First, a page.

I had a hard time wrapping my head around honorific and humble Japanese at first, but working through the chapters on it in Minna no Nihongo really helped me a lot! I definitely would struggle a bit with producing it, but I don’t think I have trouble recognizing it and telling the two apart when I see it in native media (hearing it can be difficult, though, as I often get a bit lost in all the extra syllables… :sweat_smile:).

I have a super fun example of this from pro wrestling! There’s a wrestler in Tokyo Joshi Pro Wrestling called 沙希様, which Mr. Haku romanizes as “Sakisama” because the 様 is just part of her name, haha. Her character is a joke that’s a bit hard to explain… She’s portrayed by a DDT wrestler named Saki Akai (the woman in my profile picture!), but Saki Akai and Sakisama are considered completely different characters in kayfabe and have separate backstories, though other wrestlers will occasionally point out that they look remarkably similar…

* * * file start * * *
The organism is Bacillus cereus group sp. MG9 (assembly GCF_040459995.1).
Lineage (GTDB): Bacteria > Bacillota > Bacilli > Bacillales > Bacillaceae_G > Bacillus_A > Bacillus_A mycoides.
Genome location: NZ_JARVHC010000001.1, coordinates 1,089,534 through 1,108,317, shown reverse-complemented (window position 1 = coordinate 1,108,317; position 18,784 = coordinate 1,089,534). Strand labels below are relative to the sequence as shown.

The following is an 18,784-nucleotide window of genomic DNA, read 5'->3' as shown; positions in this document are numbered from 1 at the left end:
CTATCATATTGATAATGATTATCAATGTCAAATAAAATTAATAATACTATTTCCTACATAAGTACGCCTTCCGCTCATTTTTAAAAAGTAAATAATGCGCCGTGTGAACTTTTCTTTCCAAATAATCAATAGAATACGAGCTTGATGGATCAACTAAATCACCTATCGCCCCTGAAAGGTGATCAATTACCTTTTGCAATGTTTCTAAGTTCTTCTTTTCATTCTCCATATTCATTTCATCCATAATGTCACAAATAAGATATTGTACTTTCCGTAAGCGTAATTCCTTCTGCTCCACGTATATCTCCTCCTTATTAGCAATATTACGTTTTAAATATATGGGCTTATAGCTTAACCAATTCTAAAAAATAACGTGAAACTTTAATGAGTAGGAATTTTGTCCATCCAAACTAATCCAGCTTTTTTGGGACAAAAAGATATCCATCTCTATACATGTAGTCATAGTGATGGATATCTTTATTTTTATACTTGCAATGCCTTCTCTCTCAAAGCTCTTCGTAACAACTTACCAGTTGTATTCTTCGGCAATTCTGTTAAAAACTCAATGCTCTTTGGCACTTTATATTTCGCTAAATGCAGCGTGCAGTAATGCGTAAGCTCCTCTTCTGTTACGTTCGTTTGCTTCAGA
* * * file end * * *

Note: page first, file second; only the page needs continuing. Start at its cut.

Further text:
In any case, Sakisama is VERY elegant, and she absolutely uses extreme polite speech to add to that effect. When I first translated her over a year ago, the keigo went almost entirely over my head, haha, but I totally caught what was going on when I translated her most recent post-match comments! It’s a fun challenge trying to figure out how to convey this in English.

(This is from TJPW Grand Princess on March 18, 2023)

Hard mode: here is the video of Sakisama and Mei Saint-Michel’s post-match comments. The transcript of the Japanese is from shupro; the translations are all mine and might contain errors.
(Note: Sakisama typically spells 試合(しあい) as 試愛(しあい), which the transcriber has faithfully reproduced here, haha)


Sakisama: “It has been a while since we’ve graced this ring with our presence, but you could hardly call it our return to the ring. Every day we are always surrounded by rings. But, standing here for the first time in a long time, I dare say it was somewhat pleasant. Mei-san, how did you feel?”